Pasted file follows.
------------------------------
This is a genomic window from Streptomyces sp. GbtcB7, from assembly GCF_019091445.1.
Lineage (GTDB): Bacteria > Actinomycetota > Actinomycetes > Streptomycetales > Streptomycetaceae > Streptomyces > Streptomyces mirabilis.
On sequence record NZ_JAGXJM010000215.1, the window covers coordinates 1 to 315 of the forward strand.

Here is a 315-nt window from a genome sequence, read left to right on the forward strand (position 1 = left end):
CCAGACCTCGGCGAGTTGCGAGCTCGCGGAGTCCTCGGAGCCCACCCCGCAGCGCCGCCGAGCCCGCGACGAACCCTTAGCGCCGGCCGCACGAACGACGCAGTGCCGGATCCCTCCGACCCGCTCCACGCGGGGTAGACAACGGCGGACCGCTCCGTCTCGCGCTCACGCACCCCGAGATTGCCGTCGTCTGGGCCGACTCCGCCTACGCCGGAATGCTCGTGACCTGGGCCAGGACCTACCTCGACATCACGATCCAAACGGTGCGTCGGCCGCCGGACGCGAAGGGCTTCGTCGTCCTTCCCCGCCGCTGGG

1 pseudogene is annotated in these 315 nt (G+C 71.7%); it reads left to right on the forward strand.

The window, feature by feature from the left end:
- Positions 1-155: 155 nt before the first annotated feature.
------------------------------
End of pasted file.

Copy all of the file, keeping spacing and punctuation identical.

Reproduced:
This is a genomic window from Streptomyces sp. GbtcB7, from assembly GCF_019091445.1.
Lineage (GTDB): Bacteria > Actinomycetota > Actinomycetes > Streptomycetales > Streptomycetaceae > Streptomyces > Streptomyces mirabilis.
On sequence record NZ_JAGXJM010000215.1, the window covers coordinates 1 to 315 of the forward strand.

Here is a 315-nt window from a genome sequence, read left to right on the forward strand (position 1 = left end):
CCAGACCTCGGCGAGTTGCGAGCTCGCGGAGTCCTCGGAGCCCACCCCGCAGCGCCGCCGAGCCCGCGACGAACCCTTAGCGCCGGCCGCACGAACGACGCAGTGCCGGATCCCTCCGACCCGCTCCACGCGGGGTAGACAACGGCGGACCGCTCCGTCTCGCGCTCACGCACCCCGAGATTGCCGTCGTCTGGGCCGACTCCGCCTACGCCGGAATGCTCGTGACCTGGGCCAGGACCTACCTCGACATCACGATCCAAACGGTGCGTCGGCCGCCGGACGCGAAGGGCTTCGTCGTCCTTCCCCGCCGCTGGG

1 pseudogene is annotated in these 315 nt (G+C 71.7%); it reads left to right on the forward strand.

The window, feature by feature from the left end:
- Positions 1-155: 155 nt before the first annotated feature.